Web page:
“The ACME company is committed to delivering large infrastructure for energy in developing nations.
● business analysis;
● day to day supervision;
● project management and reporting;
● application of international standards;
● reporting results.
● + 10% efficiency after new technology implementation project;
● time savings after deployment of new reporting tool.
WHAT I LEARNED:
● greater knowledge of the energy sector in the far east;
● how to reinforce and apply innovative project management methodologies in the sector.”
Looking better already, isn’t it? Improved readability; shorter, better organized texts and easier to find information.
But not only…
Another way to make your profile stand out even more is to use symbols and emoji.
The first are special characters that are displayed in internet browsers.
○ ➣ ✓ © ★
The second are icons that express ideas or emotions – the things you use daily on your smartphone especially when you are using social networks like Facebook or messaging applications like WhatsApp. Emoji are becoming a real language: There is even an encyclopedia that explains what they all mean.
🙂 🎓 👉 📝 📎
To understand why you should be using them too, think about the websites you visit every day: you’ll have noticed that icons are everywhere.
Adding emoji and symbols to your LinkedIn profile will help you highlight key information and guide readers towards what you want them to see.
Emoji and symbols can even replace titles or sentences. Think about it: when you see the cartoon icon on an e-commerce site, you immediately know what it means. No further explanation is necessary.
How do I add them to my profile?
Symbols and emoji can be used at various points in LinkedIn profiles:
- In the summary
- In the conclusion
- In the professional experiences section
- In the qualifications and training section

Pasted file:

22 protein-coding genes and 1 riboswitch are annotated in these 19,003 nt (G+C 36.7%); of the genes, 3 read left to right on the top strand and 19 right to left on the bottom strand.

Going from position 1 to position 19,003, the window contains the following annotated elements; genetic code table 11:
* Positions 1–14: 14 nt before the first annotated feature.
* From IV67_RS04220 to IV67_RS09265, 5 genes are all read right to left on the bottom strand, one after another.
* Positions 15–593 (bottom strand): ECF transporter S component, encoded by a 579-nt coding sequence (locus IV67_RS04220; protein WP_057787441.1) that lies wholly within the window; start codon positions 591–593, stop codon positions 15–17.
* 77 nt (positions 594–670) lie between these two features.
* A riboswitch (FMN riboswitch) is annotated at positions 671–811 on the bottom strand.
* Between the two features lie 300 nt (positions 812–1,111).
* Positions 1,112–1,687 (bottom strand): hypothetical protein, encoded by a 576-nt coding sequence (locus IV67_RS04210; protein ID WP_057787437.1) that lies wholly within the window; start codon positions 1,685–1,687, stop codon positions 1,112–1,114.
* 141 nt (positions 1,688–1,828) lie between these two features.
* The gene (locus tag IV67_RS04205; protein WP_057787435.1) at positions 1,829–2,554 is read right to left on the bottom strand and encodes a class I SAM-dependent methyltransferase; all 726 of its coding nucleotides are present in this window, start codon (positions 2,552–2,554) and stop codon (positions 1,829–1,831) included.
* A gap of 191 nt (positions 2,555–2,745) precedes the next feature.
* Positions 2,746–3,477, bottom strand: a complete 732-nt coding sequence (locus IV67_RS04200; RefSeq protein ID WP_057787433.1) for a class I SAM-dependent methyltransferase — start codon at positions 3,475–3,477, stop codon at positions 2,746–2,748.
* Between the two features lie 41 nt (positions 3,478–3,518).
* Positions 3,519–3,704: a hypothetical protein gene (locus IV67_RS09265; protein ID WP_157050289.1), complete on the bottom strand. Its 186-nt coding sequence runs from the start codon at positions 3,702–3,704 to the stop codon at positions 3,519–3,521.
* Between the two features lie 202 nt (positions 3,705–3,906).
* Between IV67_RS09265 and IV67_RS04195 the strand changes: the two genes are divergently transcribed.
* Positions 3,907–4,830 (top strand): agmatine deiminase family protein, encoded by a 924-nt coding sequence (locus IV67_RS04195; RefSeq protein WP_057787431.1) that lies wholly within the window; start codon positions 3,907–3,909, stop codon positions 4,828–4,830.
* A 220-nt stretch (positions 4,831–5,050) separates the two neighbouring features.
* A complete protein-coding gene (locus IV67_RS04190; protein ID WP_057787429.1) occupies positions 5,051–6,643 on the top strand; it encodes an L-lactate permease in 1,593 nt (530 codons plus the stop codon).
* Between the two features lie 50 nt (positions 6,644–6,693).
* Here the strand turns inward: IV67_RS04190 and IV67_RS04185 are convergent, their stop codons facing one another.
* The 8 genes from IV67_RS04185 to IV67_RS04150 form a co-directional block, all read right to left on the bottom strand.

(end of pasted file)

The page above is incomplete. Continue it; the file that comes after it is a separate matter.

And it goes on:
- In posts and comments
Note: symbols and emoji must be used carefully. Keep their use functional and professional. Note that a symbol or emoji you use in informal communications may not be appropriate for LinkedIn. If in doubt, leave it out.
Above all, do not over use them. By doing so, you risk coming across as unprofessional and their use may end up hindering reading rather than making it easier.
Always start from what you do and from what kind of image you want to portray: if you are a manager, lawyer or engineer, emoji may be inappropriate. Elegant, minimal, black and white symbols are better. If you work in marketing or communication or in the arts, you can safely use some. 😉
Here’s a list of great symbols you can start using right now:
➢ ➣ ➤ ► ☞ ☛ ➔ ➙ ➛ ➞
Numbers (for numbered lists)
➀ ➁ ➂ ➃ ➄ ➅ ➆ ➇ ➈ ➉ ➊ ➋ ➌ ➍ ➎ ➏ ➐ ➑ ➒ ➓
Bullets for lists
● ○ ◉ ◇ ◆ ◈ □ ■ ▣
Intellectual property symbols e.g.
© ® ™
Okay, but how do I add them?
It’s very simple. To use symbols and emoji in your profile, just copy and paste them from websites containing lists of them (or use the ones in this article).
For symbols you can also use the UnicodeTable. For emoji just search Google for “emoji list” and click on the first few results. Be aware that depending on the device you use, emotions may display differently: Apple emotions are stylistically different from those used on Android devices.
Additionally, if you are a Mac user, you can add them with the “Show emoji and symbols” feature in the system tray: here’s Apple’s guide on how to display it.
A few carefully chosen graphics can really make your profile stand out from all the rest and taking care when preparing your content will not only help you understand and get to know people as well as LinkedIn’s algorithm, it will also help you create an attractive design for your profile; one which will offer your readers an even better experience.
Don’t know what to put in your LinkedIn profile summary? Why not use the Personal Branding Canvas to help you? Download it here!